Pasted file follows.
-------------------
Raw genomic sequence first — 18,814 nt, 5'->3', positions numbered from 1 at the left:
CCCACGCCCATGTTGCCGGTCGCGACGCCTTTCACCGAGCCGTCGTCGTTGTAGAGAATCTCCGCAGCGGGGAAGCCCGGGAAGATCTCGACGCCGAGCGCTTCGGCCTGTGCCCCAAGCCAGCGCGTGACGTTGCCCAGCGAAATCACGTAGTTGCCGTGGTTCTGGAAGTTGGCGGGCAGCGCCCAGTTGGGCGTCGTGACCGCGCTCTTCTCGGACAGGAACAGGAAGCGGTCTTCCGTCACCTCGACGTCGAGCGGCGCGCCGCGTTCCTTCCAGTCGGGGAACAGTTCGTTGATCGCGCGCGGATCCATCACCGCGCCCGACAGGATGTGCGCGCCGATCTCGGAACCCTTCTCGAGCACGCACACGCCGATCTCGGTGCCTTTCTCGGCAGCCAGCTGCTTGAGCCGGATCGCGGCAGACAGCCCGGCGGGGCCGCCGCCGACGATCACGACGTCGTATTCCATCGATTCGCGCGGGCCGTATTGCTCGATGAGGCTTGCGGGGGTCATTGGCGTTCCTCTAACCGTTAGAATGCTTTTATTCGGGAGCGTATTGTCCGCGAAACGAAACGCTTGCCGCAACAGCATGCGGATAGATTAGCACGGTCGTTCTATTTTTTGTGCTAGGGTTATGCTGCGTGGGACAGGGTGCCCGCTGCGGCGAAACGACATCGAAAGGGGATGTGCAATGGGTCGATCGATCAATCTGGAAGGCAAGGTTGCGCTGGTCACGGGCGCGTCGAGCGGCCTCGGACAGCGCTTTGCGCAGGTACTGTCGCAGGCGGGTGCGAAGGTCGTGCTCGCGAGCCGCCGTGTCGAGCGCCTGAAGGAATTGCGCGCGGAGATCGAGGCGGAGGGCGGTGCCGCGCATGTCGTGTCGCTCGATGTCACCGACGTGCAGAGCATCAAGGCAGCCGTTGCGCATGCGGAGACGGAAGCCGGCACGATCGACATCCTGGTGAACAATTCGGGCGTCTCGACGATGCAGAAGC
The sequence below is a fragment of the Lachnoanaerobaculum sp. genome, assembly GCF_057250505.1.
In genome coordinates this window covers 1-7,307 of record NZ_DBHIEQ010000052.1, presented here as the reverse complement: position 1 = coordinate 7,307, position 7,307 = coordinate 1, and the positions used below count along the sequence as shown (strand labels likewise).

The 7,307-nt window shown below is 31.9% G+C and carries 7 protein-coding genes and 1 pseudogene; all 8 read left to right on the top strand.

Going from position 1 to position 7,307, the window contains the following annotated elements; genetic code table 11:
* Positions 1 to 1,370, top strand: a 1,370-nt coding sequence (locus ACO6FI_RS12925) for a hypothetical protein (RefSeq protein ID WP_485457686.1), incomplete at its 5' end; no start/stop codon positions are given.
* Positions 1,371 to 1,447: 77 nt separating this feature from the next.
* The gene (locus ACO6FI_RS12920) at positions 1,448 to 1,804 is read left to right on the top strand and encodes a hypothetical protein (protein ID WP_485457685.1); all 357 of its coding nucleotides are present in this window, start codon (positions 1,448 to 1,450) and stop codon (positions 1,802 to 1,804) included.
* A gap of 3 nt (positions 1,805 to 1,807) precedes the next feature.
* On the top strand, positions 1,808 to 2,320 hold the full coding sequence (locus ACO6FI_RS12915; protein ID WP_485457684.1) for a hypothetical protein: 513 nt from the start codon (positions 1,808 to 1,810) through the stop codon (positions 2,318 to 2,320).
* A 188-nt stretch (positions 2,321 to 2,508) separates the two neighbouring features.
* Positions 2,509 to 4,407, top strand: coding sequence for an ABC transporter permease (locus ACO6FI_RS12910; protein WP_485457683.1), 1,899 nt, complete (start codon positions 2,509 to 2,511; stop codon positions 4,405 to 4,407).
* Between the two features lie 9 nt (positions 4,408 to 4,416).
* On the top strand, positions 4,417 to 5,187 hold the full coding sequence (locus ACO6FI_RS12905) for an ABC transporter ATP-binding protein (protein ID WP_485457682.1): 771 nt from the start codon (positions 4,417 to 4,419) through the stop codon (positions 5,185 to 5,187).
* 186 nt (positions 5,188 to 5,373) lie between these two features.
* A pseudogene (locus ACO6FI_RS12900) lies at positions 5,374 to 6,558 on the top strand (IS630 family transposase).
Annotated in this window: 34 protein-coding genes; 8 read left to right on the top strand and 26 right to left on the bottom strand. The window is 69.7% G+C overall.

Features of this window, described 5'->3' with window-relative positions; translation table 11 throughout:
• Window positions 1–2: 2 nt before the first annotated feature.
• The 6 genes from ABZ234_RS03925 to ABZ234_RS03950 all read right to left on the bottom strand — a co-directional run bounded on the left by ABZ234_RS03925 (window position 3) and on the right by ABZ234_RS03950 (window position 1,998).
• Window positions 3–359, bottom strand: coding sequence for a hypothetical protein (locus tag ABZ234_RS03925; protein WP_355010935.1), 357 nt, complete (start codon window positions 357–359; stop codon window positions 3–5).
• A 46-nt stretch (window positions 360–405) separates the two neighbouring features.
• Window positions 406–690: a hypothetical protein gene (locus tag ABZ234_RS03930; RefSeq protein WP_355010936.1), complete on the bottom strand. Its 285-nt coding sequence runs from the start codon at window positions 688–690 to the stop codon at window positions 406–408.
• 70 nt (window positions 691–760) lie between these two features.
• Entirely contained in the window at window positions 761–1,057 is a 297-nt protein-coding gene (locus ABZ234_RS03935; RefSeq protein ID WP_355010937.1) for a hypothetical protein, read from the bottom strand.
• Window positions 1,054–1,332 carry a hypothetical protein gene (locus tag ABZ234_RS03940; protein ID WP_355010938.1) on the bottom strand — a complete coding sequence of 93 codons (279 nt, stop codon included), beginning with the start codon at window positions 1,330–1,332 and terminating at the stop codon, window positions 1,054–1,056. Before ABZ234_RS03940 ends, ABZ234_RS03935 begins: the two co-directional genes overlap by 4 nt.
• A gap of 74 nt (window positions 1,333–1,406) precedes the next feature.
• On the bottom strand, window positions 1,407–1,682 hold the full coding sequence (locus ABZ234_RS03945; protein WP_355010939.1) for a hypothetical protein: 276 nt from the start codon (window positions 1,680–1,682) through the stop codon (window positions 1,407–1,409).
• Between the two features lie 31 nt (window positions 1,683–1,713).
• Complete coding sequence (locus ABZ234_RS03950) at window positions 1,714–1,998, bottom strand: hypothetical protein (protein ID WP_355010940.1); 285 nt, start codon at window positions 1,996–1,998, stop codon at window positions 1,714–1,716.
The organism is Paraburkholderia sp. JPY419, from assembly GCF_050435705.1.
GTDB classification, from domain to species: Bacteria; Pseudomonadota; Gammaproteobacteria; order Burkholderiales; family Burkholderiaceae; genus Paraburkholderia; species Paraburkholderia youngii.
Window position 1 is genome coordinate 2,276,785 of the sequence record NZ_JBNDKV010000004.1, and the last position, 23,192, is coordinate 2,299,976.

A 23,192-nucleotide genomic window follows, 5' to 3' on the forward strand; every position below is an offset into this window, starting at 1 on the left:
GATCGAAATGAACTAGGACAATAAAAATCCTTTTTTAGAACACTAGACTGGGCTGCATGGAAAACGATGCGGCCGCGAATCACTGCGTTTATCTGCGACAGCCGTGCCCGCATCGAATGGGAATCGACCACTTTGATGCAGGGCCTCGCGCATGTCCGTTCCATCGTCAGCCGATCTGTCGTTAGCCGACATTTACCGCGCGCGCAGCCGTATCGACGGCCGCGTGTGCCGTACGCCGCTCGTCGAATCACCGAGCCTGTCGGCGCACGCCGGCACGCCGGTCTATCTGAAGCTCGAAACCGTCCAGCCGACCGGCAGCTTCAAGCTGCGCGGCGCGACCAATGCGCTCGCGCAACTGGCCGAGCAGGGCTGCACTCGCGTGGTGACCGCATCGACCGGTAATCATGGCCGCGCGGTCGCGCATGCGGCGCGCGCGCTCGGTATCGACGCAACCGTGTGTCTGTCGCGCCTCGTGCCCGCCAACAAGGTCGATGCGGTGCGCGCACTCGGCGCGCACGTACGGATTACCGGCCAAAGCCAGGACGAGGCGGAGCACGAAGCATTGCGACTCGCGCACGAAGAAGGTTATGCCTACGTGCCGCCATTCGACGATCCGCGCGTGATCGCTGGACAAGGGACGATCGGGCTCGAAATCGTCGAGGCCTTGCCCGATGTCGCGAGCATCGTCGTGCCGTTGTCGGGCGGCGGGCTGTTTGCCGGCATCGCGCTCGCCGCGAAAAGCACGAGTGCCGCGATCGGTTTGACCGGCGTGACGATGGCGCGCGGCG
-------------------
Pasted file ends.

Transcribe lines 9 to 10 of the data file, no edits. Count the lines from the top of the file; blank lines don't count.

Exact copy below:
* The gene (locus ACO6FI_RS12920) at positions 1,448 to 1,804 is read left to right on the top strand and encodes a hypothetical protein (protein ID WP_485457685.1); all 357 of its coding nucleotides are present in this window, start codon (positions 1,448 to 1,450) and stop codon (positions 1,802 to 1,804) included.
* A gap of 3 nt (positions 1,805 to 1,807) precedes the next feature.